In the XXI century, citizens can demand administration to be technologically advanced and efficient. If these expectations are to be met, developing e-administration – understood as creating opportunities to fulfil one’s administrative obligations without having to go to an office – is necessary. This, in turn, will only be possible if data gathered by each institution is made available to other institutions. This will free citizens of the obligation to provide the same information many times over and the highly inconvenient role of a messenger getting documents from one office to another – comments expert of Employers of Poland Piotr Wołejko.
Thus far, the efforts to develop e-administration were chaotic. There was no broader vision. The establishment of the Ministry of Administration and Digitization brought only partial progress. The new Ministry of Digitization should be an independent host of the process of building e-administration, ensuring necessary coordination and facilitating cooperation between diverse public institutions. In light of this, the decision to move a-administration projects to the Ministry of Digitization is good news. A single host will be better equipped to control projects and efficiently supervise them, particularly with regards to spending (including the spending of EU funds), as well as – last, but most definitely not least – create conditions conducive to cooperation between institutional systems.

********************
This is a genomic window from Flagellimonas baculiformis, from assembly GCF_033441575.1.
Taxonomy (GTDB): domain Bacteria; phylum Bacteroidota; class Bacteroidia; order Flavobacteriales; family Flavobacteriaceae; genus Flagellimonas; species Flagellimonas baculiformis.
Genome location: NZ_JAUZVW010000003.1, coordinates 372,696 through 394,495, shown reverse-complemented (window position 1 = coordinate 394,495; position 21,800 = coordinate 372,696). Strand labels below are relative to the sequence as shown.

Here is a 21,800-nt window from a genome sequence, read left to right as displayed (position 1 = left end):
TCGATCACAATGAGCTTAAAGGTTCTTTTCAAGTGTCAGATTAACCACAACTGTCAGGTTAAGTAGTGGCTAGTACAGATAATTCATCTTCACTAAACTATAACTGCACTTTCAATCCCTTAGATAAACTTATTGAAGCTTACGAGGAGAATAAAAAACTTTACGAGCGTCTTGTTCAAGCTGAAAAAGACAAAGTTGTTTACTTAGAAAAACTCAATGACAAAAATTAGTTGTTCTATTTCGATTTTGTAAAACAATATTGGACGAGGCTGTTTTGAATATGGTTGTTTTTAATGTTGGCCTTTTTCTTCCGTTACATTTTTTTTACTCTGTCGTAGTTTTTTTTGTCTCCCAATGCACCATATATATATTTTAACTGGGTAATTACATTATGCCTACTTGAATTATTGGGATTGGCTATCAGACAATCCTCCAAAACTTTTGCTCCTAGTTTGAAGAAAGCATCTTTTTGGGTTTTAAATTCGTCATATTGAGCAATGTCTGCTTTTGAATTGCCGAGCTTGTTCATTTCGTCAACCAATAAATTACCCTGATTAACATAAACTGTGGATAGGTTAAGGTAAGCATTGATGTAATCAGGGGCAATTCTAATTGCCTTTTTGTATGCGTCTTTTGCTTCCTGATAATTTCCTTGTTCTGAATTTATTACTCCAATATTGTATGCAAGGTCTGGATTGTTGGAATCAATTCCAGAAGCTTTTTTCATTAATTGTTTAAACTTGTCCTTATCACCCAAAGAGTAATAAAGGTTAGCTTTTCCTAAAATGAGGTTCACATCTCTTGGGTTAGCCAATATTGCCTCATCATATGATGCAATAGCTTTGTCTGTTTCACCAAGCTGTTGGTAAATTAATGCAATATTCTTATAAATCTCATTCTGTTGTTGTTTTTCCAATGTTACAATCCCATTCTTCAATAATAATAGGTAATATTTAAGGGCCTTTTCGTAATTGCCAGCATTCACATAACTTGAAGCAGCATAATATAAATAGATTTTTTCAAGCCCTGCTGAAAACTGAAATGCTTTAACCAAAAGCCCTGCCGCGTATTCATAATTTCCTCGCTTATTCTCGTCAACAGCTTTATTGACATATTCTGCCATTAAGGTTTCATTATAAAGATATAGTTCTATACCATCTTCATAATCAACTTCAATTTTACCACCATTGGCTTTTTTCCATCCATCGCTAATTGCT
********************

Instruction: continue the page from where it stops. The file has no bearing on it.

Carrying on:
One of the fundamental ailments of the digitization of Polish administration is the transfer of the worst practices from the analog world into digital procedures. The most striking feature of digitization is the apparently unavoidable distinction between the areas of responsibility of particular ministries – the so-called “ministerial Poland”. This approach manifests itself in institutions building administration in their areas of interest independently, according to their own ideas and with no regard for other parties in the state administration system. The legal requirements for interoperability – the capacity of particular elements of the administration system to cooperate – were usually met, bet never exceeded. Meanwhile, in a quickly changing world settling for mandatory minimums is tantamount to moving backwards and surely is not a rational way to allocate public funds.
Now, when the supervision and coordination of most e-administration projects will be in the hands of the Ministry of Digitization, dealing with the issues outlined above should be much easier. One should expect the funds assigned to developing e-administration within the framework of the Digital Poland Operational Program – ca. 1.1 bln euro, including own funds – will be used to fund truly modern projects devised in a way facilitating cooperation and data exchange between them. Thus, the expectations of citizens and entrepreneurs will be met so that they may conveniently deal with state administration at a time and in a manner of their choosing.
Piotr Wołejko, expert of Employers of Poland